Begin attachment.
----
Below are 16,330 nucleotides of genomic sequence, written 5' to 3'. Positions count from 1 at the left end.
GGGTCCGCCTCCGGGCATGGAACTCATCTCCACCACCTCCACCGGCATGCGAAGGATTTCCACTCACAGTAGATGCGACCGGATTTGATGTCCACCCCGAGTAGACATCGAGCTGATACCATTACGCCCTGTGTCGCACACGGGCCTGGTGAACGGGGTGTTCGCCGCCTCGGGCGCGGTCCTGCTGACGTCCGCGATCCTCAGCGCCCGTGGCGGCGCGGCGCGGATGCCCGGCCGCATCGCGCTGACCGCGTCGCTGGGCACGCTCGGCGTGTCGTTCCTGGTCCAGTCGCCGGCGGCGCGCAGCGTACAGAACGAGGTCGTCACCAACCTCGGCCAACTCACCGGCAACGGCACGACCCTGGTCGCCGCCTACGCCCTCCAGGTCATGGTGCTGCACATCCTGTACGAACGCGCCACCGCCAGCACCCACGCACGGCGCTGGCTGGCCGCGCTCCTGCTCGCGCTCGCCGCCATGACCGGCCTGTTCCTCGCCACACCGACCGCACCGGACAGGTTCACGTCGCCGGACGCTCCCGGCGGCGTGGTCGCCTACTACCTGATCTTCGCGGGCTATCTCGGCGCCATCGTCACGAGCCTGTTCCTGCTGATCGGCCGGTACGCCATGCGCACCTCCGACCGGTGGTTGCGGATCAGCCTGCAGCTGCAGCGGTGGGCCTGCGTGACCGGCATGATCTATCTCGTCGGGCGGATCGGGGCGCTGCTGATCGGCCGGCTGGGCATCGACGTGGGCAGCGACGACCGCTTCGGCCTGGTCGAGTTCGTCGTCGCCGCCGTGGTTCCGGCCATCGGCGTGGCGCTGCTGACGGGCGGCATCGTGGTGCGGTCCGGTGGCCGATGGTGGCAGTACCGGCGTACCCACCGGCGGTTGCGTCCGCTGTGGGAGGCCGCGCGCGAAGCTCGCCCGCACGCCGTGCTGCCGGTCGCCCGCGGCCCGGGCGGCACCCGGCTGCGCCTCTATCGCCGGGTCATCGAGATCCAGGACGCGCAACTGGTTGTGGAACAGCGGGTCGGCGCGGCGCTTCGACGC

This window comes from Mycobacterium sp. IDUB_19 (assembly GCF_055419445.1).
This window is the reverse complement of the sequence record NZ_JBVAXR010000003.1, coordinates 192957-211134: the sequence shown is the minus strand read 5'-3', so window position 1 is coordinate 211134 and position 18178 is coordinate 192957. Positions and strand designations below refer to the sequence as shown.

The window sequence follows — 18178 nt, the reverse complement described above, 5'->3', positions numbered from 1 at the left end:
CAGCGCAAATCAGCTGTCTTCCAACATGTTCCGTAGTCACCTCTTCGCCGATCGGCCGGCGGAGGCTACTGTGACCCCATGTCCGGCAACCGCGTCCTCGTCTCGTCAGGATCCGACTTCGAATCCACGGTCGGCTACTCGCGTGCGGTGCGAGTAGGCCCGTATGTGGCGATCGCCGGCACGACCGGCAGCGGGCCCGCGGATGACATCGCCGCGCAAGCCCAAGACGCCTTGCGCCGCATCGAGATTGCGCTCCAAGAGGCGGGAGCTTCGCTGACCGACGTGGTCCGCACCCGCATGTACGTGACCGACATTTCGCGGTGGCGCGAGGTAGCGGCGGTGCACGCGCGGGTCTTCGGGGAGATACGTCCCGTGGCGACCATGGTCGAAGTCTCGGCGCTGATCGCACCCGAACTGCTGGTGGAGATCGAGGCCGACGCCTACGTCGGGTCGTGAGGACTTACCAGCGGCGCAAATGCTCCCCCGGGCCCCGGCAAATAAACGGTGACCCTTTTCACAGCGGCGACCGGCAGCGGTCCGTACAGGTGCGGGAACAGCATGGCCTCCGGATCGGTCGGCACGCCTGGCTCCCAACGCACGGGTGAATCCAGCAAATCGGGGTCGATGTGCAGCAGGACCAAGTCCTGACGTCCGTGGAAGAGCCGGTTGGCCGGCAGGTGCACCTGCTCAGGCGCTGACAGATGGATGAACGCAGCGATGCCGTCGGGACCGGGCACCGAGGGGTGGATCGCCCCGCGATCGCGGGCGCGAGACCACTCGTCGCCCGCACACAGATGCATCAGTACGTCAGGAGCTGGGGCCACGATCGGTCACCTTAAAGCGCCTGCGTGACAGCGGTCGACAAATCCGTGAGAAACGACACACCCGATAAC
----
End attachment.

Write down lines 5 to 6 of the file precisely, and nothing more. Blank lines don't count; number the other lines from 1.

The window sequence follows — 18178 nt, the reverse complement described above, 5'->3', positions numbered from 1 at the left end:
CAGCGCAAATCAGCTGTCTTCCAACATGTTCCGTAGTCACCTCTTCGCCGATCGGCCGGCGGAGGCTACTGTGACCCCATGTCCGGCAACCGCGTCCTCGTCTCGTCAGGATCCGACTTCGAATCCACGGTCGGCTACTCGCGTGCGGTGCGAGTAGGCCCGTATGTGGCGATCGCCGGCACGACCGGCAGCGGGCCCGCGGATGACATCGCCGCGCAAGCCCAAGACGCCTTGCGCCGCATCGAGATTGCGCTCCAAGAGGCGGGAGCTTCGCTGACCGACGTGGTCCGCACCCGCATGTACGTGACCGACATTTCGCGGTGGCGCGAGGTAGCGGCGGTGCACGCGCGGGTCTTCGGGGAGATACGTCCCGTGGCGACCATGGTCGAAGTCTCGGCGCTGATCGCACCCGAACTGCTGGTGGAGATCGAGGCCGACGCCTACGTCGGGTCGTGAGGACTTACCAGCGGCGCAAATGCTCCCCCGGGCCCCGGCAAATAAACGGTGACCCTTTTCACAGCGGCGACCGGCAGCGGTCCGTACAGGTGCGGGAACAGCATGGCCTCCGGATCGGTCGGCACGCCTGGCTCCCAACGCACGGGTGAATCCAGCAAATCGGGGTCGATGTGCAGCAGGACCAAGTCCTGACGTCCGTGGAAGAGCCGGTTGGCCGGCAGGTGCACCTGCTCAGGCGCTGACAGATGGATGAACGCAGCGATGCCGTCGGGACCGGGCACCGAGGGGTGGATCGCCCCGCGATCGCGGGCGCGAGACCACTCGTCGCCCGCACACAGATGCATCAGTACGTCAGGAGCTGGGGCCACGATCGGTCACCTTAAAGCGCCTGCGTGACAGCGGTCGACAAATCCGTGAGAAACGACACACCCGATAAC